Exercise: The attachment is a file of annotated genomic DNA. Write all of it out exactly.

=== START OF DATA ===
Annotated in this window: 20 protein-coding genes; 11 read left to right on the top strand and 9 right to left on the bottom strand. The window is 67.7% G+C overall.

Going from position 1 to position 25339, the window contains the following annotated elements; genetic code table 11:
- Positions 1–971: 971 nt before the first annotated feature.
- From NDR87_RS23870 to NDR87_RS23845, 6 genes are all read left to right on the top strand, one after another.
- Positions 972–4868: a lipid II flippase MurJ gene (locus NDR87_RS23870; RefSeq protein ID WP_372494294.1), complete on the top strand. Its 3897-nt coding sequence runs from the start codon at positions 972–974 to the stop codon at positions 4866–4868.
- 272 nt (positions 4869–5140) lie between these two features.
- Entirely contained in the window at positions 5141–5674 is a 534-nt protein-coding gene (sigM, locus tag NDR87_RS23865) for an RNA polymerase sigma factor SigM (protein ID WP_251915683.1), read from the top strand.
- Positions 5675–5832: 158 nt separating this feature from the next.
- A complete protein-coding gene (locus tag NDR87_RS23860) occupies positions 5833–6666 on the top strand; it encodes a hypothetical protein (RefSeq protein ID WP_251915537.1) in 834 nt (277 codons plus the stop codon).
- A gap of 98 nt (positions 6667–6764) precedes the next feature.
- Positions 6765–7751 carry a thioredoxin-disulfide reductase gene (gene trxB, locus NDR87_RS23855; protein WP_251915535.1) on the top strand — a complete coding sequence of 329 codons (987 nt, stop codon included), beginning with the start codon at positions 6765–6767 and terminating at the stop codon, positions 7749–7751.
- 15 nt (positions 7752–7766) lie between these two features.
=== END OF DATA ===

Annotated in this window: 20 protein-coding genes; 11 read left to right on the top strand and 9 right to left on the bottom strand. The window is 67.7% G+C overall.

Going from position 1 to position 25339, the window contains the following annotated elements; genetic code table 11:
- Positions 1–971: 971 nt before the first annotated feature.
- From NDR87_RS23870 to NDR87_RS23845, 6 genes are all read left to right on the top strand, one after another.
- Positions 972–4868: a lipid II flippase MurJ gene (locus NDR87_RS23870; RefSeq protein ID WP_372494294.1), complete on the top strand. Its 3897-nt coding sequence runs from the start codon at positions 972–974 to the stop codon at positions 4866–4868.
- 272 nt (positions 4869–5140) lie between these two features.
- Entirely contained in the window at positions 5141–5674 is a 534-nt protein-coding gene (sigM, locus tag NDR87_RS23865) for an RNA polymerase sigma factor SigM (protein ID WP_251915683.1), read from the top strand.
- Positions 5675–5832: 158 nt separating this feature from the next.
- A complete protein-coding gene (locus tag NDR87_RS23860) occupies positions 5833–6666 on the top strand; it encodes a hypothetical protein (RefSeq protein ID WP_251915537.1) in 834 nt (277 codons plus the stop codon).
- A gap of 98 nt (positions 6667–6764) precedes the next feature.
- Positions 6765–7751 carry a thioredoxin-disulfide reductase gene (gene trxB, locus NDR87_RS23855; protein WP_251915535.1) on the top strand — a complete coding sequence of 329 codons (987 nt, stop codon included), beginning with the start codon at positions 6765–6767 and terminating at the stop codon, positions 7749–7751.
- 15 nt (positions 7752–7766) lie between these two features.